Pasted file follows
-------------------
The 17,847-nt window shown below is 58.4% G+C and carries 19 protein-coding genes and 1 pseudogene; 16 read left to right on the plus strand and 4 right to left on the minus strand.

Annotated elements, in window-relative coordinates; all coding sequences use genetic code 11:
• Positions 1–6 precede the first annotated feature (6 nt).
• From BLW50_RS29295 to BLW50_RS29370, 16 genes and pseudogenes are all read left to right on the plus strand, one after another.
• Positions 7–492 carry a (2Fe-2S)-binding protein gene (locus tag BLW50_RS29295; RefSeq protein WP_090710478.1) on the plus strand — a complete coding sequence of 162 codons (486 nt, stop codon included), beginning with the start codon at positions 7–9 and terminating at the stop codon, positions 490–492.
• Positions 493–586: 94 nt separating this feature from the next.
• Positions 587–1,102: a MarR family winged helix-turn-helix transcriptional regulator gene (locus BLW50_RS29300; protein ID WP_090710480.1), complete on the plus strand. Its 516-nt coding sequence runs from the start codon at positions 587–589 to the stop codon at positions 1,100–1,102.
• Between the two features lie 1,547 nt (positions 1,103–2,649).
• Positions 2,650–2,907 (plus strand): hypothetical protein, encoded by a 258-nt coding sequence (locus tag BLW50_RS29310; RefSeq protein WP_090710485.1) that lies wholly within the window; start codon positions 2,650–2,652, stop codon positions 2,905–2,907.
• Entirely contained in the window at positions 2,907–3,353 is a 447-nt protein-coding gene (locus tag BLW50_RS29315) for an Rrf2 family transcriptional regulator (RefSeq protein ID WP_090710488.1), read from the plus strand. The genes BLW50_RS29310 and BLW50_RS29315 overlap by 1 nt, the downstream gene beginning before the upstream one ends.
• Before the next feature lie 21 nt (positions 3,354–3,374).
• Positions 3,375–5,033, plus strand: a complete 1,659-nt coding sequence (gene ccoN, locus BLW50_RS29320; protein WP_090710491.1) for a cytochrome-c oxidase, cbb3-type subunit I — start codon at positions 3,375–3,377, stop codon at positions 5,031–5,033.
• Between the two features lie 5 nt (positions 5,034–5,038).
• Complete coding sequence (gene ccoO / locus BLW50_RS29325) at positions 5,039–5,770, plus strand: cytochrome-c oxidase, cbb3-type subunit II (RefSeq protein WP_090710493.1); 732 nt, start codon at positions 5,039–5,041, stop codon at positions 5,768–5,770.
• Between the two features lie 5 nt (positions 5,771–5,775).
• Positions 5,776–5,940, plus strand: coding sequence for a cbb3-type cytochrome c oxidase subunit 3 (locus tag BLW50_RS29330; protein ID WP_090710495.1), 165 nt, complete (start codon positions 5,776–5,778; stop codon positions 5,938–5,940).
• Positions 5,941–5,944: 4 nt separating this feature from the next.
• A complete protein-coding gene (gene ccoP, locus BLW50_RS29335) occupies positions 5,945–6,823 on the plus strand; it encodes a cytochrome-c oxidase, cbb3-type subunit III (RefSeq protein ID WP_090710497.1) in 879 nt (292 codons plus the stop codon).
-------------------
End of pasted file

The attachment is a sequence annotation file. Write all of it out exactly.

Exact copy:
The 17,847-nt window shown below is 58.4% G+C and carries 19 protein-coding genes and 1 pseudogene; 16 read left to right on the plus strand and 4 right to left on the minus strand.

Annotated elements, in window-relative coordinates; all coding sequences use genetic code 11:
• Positions 1–6 precede the first annotated feature (6 nt).
• From BLW50_RS29295 to BLW50_RS29370, 16 genes and pseudogenes are all read left to right on the plus strand, one after another.
• Positions 7–492 carry a (2Fe-2S)-binding protein gene (locus tag BLW50_RS29295; RefSeq protein WP_090710478.1) on the plus strand — a complete coding sequence of 162 codons (486 nt, stop codon included), beginning with the start codon at positions 7–9 and terminating at the stop codon, positions 490–492.
• Positions 493–586: 94 nt separating this feature from the next.
• Positions 587–1,102: a MarR family winged helix-turn-helix transcriptional regulator gene (locus BLW50_RS29300; protein ID WP_090710480.1), complete on the plus strand. Its 516-nt coding sequence runs from the start codon at positions 587–589 to the stop codon at positions 1,100–1,102.
• Between the two features lie 1,547 nt (positions 1,103–2,649).
• Positions 2,650–2,907 (plus strand): hypothetical protein, encoded by a 258-nt coding sequence (locus tag BLW50_RS29310; RefSeq protein WP_090710485.1) that lies wholly within the window; start codon positions 2,650–2,652, stop codon positions 2,905–2,907.
• Entirely contained in the window at positions 2,907–3,353 is a 447-nt protein-coding gene (locus tag BLW50_RS29315) for an Rrf2 family transcriptional regulator (RefSeq protein ID WP_090710488.1), read from the plus strand. The genes BLW50_RS29310 and BLW50_RS29315 overlap by 1 nt, the downstream gene beginning before the upstream one ends.
• Before the next feature lie 21 nt (positions 3,354–3,374).
• Positions 3,375–5,033, plus strand: a complete 1,659-nt coding sequence (gene ccoN, locus BLW50_RS29320; protein WP_090710491.1) for a cytochrome-c oxidase, cbb3-type subunit I — start codon at positions 3,375–3,377, stop codon at positions 5,031–5,033.
• Between the two features lie 5 nt (positions 5,034–5,038).
• Complete coding sequence (gene ccoO / locus BLW50_RS29325) at positions 5,039–5,770, plus strand: cytochrome-c oxidase, cbb3-type subunit II (RefSeq protein WP_090710493.1); 732 nt, start codon at positions 5,039–5,041, stop codon at positions 5,768–5,770.
• Between the two features lie 5 nt (positions 5,771–5,775).
• Positions 5,776–5,940, plus strand: coding sequence for a cbb3-type cytochrome c oxidase subunit 3 (locus tag BLW50_RS29330; protein ID WP_090710495.1), 165 nt, complete (start codon positions 5,776–5,778; stop codon positions 5,938–5,940).
• Positions 5,941–5,944: 4 nt separating this feature from the next.
• A complete protein-coding gene (gene ccoP, locus BLW50_RS29335) occupies positions 5,945–6,823 on the plus strand; it encodes a cytochrome-c oxidase, cbb3-type subunit III (RefSeq protein ID WP_090710497.1) in 879 nt (292 codons plus the stop codon).